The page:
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May 20, 2019: The Continental Divide Lodge

347.5 miles down the Alcan. Woke up in the tenting area of the Congdon Creek Campground. We were sort of clandestine camping, being in the tenting area with three horses and a dog. I took down the tent and the highline, and with rake and shovel, I made it appear as though there were no horses in the electric fence enclosure. We loaded the horses into the trailer and then ate breakfast at the picnic table. We worked quickly so if Mr. Ranger appeared, we’d be able to give him a blank look if he asked if we’d camped in the enclosure.

It was a long, long day on the Alcan. We’d hoped to make it to the outskirts of Watson Lake where Pete said there was a corral – this at the junction of Watson Lake and the Alcan. But by 7 p.m. we were both too tired to go any further.

All the dishes

We were motoring along, wondering where our entourage would spend the night when Pete happened to see a banner on the right side of the road, attached to a trailer. It read “Horses Welcome.” Next to it was a corral, or some semblance of a corral. It consisted of a handful of upright green and yellow panels. We stopped, got out of our vehicle, opened the horses’ trailer windows and went to check it out. There were indeed,panels in the front. However, the rear portion of the enclosure was held together with what looked like phone wire.

I did my usual inspection. The ground in the pen was rocky. The rocks were interspersed with older horse poop. In the center were three pines, all alive, so we would not have to worry about them being knocked over by the wind.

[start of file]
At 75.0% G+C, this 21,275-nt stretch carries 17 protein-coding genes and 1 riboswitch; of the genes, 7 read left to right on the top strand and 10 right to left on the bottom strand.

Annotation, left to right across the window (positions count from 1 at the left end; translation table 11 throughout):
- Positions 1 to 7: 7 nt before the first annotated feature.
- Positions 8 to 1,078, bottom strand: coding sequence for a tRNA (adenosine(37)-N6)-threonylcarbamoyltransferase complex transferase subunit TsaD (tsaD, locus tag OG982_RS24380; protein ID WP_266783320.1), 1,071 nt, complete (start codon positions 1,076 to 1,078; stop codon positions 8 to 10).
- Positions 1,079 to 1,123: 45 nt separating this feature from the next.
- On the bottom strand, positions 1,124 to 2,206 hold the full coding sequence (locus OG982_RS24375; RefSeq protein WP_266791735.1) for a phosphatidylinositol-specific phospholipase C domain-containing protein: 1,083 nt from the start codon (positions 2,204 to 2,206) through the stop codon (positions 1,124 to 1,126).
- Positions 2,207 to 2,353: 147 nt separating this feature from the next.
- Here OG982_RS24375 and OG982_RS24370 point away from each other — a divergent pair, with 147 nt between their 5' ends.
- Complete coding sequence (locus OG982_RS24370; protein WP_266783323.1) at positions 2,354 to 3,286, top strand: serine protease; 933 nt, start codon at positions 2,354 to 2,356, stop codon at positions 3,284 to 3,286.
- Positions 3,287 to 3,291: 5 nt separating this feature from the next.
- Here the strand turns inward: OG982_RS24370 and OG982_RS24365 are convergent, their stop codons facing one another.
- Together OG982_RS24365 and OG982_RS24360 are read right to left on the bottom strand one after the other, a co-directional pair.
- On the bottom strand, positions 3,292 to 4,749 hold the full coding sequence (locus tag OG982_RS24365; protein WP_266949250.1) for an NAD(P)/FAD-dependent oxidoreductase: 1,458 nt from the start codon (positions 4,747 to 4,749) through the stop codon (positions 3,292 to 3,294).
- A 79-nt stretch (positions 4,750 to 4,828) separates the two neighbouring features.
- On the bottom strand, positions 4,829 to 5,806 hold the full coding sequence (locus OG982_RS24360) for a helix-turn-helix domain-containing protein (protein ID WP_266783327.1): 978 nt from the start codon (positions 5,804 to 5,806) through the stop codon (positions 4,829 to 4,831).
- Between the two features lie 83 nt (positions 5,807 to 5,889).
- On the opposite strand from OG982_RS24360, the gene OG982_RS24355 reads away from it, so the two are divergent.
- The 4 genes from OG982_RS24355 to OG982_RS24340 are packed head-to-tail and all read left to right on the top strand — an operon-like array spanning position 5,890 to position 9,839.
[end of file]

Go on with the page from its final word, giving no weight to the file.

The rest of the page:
I told Pete that the enclosure, as it was, was dangerous. But Pete, not wanting to go elsewhere, said we should talk to someone. I followed behind him as he strode purposefully in the direction of a series of dilapidated outbuildings, one of which was a closed restaurant.

A tall, lanky fellow wearing a grease and dirt covered one-piece gray suit with reflector tape on it materialized from the far side of a building and headed in our direction. He said hello, and continued on in the direction of the enclosure. When asked, he said that yes, we could put the horses up in the corral. Together, the three of us moved and attached the panels, closing all the openings. He then turned to leave, adding that he’d keep the generator running for another hour, meaning that we’d have to make it quick if we wanted to load up on water.

He disappeared and we sprang into action. We pulled forth electric wire from the trailer tack room and then made the far side of the pen safe. I filled hay bags and hung them on the panels. We then both hauled our remaining water over to the enclosure and bungied it into place.

Pete made dinner on the tailgate: beans, rice, and tortillas. We decided to sleep in the truck because we were parked close to the highway. Before going to sleep I read a few pages of Bernice Ende’s Long Lady Rider. Her memoir is about her many long rides across the U.S. She appears to have endured considerable hardship, some self-created, like opting to spend a Montana winter in a barn. Hers, I thought, has been the gift of a long, long ride. Of course, I was envious because I have always wanted to do a long, continuous ride. Quite clearly, three months of travel is not going to seem to me to be like enough time out on the trail.

Next: 140. 5/22/19: Watson Lake, Yukon Territory

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